Body Bags, a mystery written by Christopher Golden, opens with a killer line: Amanda Green died for a cigarette. Within a matter of pages, Amanda is a goner, having been at the wrong place at the wrong time. It just goes to prove what I've been saying all of my life: Smoking kills. Don't smoke.
But this book is not all about vices. It is about solving the crime, bringing the guilty ones to justice, and taking the most dangerous journey of all: growing up.
The Body of Evidence novels written by Christopher Golden and Rick Hautala are intelligent and intriguing forensic mysteries. They offer realistic characters, captivating clues, and detailed autopsies and investigations. The line is made up of ten books, starting with Body Bags, first published by Pocket Books in 1999.
After the tragic prologue, the first chapter introduces us to Jenna Blake, the character who is the core of every novel in the series. The series begins as she travels to college, where she will be a freshman. She considered following in her mother's footsteps and work in medicine until she realized that the sight of blood made her feel out of sorts. Her father, a criminology professor, recommends that she take a job with a medical examiner. The interview takes place during an autopsy. As she settles into school and the M.E.'s office, Jenna soon finds that she has not only the stomach for the job, but the smarts. Ultimately, it is her attention to detail and her insatiable thirst for knowledge as well as her previously unrecognized capacity for daring that solves the troubling case.
The first chapter begins with the line, "It was a beautiful day to grow up." I proudly display this quote at the Bildungsroman website as well as in the sidebar of this blog.
This series is recommended to adults and to teenagers. Readers will find Jenna visiting crime scenes and autopsy rooms nearly as often as she's in her dorm. Her relatives, friends, and studies factor into the books just as much as serial killers and detectives. There's just as much here for a fifty-year-old as for a fifteen-year-old. Throughout the series, Christopher Golden - and, later, collaborator Rick Hautala - created characters who are believable but anything but cookie-cutter. They are all adults, though some are younger than others. Some are parents, some are students, some are detectives, some are doctors, but all are vital to the progress of the stories and of each other. Instead of being full of teen angst or taking on the obvious issue of the week/episode/book, the younger characters are simply dealing with life and getting through things both one day at a time and one leap at a time.
As I wrote in my article entitled Judging the Cover, the book covers in this series never have models and never show a girl dressed in hip clothes. Depicted instead are toe tags, X-rays, bones, eyes, markings and tools used within the story. The covers are dominantly grey, with each book having a different bold accent color. All have a trademark striped pattern down the left edge that repeats itself on the chapter breaks within.
The quality of Body Bags is above and beyond most suspense novels - and it continues throughout the series, versus other series which lose the momentum after a few books, or series in which the books become carbon copies.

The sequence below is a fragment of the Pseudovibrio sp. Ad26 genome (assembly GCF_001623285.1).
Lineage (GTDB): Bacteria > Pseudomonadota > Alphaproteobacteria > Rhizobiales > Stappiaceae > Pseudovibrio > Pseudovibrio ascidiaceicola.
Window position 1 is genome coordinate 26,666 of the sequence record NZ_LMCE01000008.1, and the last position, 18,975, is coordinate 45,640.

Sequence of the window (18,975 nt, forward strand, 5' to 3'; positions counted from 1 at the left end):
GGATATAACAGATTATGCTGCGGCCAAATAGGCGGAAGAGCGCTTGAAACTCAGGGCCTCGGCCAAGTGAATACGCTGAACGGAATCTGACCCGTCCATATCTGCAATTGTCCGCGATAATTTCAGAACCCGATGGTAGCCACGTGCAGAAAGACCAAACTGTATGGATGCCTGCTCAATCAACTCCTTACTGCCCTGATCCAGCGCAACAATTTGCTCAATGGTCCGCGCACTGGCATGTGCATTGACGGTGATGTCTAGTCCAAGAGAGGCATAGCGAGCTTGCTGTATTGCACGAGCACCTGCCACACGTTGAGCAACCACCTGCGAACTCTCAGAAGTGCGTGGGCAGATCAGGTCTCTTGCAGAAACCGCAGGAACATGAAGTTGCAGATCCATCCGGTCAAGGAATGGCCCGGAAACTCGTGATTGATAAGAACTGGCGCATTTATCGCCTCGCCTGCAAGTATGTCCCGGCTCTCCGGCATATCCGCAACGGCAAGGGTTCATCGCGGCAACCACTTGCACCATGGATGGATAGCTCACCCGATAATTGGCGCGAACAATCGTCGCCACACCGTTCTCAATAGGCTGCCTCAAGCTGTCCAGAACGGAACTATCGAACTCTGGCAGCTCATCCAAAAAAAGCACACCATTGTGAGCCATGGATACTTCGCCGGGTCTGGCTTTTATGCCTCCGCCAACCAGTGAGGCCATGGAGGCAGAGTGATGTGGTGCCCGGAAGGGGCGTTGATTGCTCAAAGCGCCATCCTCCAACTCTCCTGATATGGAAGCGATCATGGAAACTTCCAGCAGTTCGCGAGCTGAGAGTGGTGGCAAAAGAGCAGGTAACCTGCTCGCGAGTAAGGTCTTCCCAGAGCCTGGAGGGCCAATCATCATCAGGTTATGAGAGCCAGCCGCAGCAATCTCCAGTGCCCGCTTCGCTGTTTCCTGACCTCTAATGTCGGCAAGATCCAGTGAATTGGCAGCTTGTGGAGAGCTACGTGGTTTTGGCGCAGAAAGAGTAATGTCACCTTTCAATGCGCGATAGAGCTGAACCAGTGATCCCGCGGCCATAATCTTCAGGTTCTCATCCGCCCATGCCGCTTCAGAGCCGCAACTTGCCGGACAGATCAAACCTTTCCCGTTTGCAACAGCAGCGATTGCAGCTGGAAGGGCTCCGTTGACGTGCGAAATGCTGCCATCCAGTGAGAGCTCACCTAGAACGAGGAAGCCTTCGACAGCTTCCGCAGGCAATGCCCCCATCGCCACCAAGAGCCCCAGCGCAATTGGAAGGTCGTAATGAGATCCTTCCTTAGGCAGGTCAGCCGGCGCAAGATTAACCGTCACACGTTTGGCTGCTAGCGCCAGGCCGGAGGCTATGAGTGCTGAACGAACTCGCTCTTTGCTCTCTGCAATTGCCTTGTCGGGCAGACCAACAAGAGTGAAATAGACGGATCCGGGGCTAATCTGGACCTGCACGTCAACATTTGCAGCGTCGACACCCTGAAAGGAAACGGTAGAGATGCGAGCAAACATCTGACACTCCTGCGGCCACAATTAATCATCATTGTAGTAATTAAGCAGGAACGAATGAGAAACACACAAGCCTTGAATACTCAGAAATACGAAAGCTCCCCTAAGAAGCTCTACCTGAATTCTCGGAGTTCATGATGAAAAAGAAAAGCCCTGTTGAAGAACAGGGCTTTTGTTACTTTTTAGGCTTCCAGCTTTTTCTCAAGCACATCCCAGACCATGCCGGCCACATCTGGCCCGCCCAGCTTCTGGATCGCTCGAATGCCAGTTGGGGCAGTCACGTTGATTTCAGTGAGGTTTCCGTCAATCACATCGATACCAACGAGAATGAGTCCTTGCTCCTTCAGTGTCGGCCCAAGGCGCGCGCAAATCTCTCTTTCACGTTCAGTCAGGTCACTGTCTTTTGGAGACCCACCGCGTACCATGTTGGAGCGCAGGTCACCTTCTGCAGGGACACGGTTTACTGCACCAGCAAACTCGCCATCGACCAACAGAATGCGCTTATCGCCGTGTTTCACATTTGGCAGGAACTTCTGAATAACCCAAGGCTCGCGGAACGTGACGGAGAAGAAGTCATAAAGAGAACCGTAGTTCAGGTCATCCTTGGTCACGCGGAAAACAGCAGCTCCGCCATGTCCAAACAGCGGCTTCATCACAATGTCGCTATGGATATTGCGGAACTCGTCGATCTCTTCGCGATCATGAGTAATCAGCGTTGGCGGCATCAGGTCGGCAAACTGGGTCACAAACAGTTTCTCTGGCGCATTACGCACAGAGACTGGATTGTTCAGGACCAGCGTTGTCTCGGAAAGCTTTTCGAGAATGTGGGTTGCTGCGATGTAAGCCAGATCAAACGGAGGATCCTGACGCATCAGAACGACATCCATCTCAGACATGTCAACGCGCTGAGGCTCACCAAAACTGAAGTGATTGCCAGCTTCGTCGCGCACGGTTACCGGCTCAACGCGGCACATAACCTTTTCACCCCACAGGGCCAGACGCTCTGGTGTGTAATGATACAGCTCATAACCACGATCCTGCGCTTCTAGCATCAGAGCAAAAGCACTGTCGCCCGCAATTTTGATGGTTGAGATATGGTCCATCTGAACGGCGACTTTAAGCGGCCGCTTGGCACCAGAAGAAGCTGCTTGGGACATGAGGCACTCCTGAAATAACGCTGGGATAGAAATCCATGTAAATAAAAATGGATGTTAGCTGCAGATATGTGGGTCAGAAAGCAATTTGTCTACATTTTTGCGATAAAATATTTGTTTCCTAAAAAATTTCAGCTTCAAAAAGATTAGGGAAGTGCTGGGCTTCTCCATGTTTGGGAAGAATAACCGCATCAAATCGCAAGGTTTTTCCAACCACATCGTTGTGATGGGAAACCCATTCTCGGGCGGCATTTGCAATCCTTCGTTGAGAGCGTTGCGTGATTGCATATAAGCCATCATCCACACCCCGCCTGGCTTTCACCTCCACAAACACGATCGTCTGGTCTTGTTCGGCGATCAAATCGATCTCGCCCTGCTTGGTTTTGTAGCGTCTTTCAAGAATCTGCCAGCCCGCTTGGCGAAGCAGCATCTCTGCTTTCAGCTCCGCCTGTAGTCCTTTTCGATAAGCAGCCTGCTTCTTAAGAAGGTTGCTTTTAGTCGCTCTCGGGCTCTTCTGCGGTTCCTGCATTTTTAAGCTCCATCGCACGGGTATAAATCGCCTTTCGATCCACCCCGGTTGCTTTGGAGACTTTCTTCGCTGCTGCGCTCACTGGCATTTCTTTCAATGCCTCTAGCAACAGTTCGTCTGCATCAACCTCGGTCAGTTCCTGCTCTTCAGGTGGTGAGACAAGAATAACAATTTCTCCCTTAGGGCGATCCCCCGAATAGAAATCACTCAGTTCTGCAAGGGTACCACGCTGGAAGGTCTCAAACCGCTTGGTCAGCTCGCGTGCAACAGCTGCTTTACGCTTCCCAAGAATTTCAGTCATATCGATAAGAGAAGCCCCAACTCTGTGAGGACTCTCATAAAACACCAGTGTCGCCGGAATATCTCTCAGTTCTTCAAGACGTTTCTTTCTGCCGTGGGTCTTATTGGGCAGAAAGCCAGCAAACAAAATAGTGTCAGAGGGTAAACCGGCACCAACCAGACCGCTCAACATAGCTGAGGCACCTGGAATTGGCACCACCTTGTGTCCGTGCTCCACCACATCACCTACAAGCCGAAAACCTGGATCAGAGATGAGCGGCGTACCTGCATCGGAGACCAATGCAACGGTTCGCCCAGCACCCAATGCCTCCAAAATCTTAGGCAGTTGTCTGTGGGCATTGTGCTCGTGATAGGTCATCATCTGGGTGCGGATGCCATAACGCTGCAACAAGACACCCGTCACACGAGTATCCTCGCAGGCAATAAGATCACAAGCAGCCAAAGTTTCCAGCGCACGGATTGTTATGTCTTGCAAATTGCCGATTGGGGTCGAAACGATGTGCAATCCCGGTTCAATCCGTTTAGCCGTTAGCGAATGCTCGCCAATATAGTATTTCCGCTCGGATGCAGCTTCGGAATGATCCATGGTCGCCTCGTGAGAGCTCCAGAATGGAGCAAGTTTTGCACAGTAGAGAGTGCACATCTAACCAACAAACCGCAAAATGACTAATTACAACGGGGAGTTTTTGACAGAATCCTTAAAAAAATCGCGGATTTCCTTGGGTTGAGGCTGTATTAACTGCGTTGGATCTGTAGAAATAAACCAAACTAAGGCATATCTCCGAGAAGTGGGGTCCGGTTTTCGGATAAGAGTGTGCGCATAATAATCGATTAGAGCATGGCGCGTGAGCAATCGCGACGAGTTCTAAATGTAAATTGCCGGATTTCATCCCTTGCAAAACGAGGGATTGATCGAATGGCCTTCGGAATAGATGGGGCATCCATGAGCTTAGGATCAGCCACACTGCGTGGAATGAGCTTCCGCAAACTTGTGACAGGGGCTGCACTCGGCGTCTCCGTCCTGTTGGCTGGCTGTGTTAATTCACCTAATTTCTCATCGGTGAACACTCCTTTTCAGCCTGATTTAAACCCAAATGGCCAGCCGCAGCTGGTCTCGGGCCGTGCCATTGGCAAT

If you watch(ed) television series such as CSI: Crime Scene Investigation or Profiler, then you need to read these books right now. In fact, the first six books were released before CSI was even on the air, but the ninth and tenth books had a little cover tagline: "If you like CSI, you'll love Body of Evidence." It's true - and it's true in the reverse. CSI would benefit from a BoE crossover. Greg and Dyson could have a funny scene, and Slick could exchange notes with Grissom and Dr. Robbins.
For the record, Jenna is far cooler than Sara Sidle.
I highly recommend that you read the Body of Evidence books in order:
- Body Bags
- Thief of Hearts
- Soul Survivor
- Meets the Eye
- Head Games
- Skin Deep
- Burning Bones
- Brain Trust
- Last Breath
- Throat Culture
This is the first of three entries I posted today regarding the Body of Evidence book series as part of the Recommendations Under the Radar project. (Read more about this below.) Part One gives the basic premise of the series and the first book, Body Bags. I compared notes with Jackie from the Interactive Reader blog in Part Two. Author Christopher Golden himself dropped by for an exclusive interview in Part Three.
Recommendations Under the Radar (or Radar Recommendations) is a literature blog project headed up by Colleen of Chasing Ray as a way to encourage readers to pick up some amazing books that deserve your immediate attention. People will be recommending books all week long, ranging from classic books for children to contemporary fiction for adults to inspiring non-fiction pieces.
Check out the other titles being recommended today!
Chasing Ray: Dorothy
Bildungsroman: The Body of Evidence series by Christopher Golden and Rick Hautala (Post One, Post Two, and Post Three)
Interactive Reader: The Body of Evidence series by Christopher Golden and Rick Hautala
Finding Wonderland: The Curved Saber: The Adventure of Khlit the Cossack by Harold Lamb
Not Your Mother's Bookclub: An interview with Robert Sharenow, author of My Mother the Cheerleader
lectitans: The Angel of the Opera: Sherlock Meets the Phantom of the Opera by Sam Siciliano
Bookshelves of Doom: The God Beneathe the Sea, Black Jack, and Jack Holburn by Leon Garfield
Writing and Ruminating: An interview with Tony Mitton and a review of Plum
The YA YA YAs: I Rode a Horse of Milk White Jade by Diane Lee Wilson
Chicken Spaghetti: The Illustrator's Notebook by Mohieddin Ellabad
Semicolon: Various picture books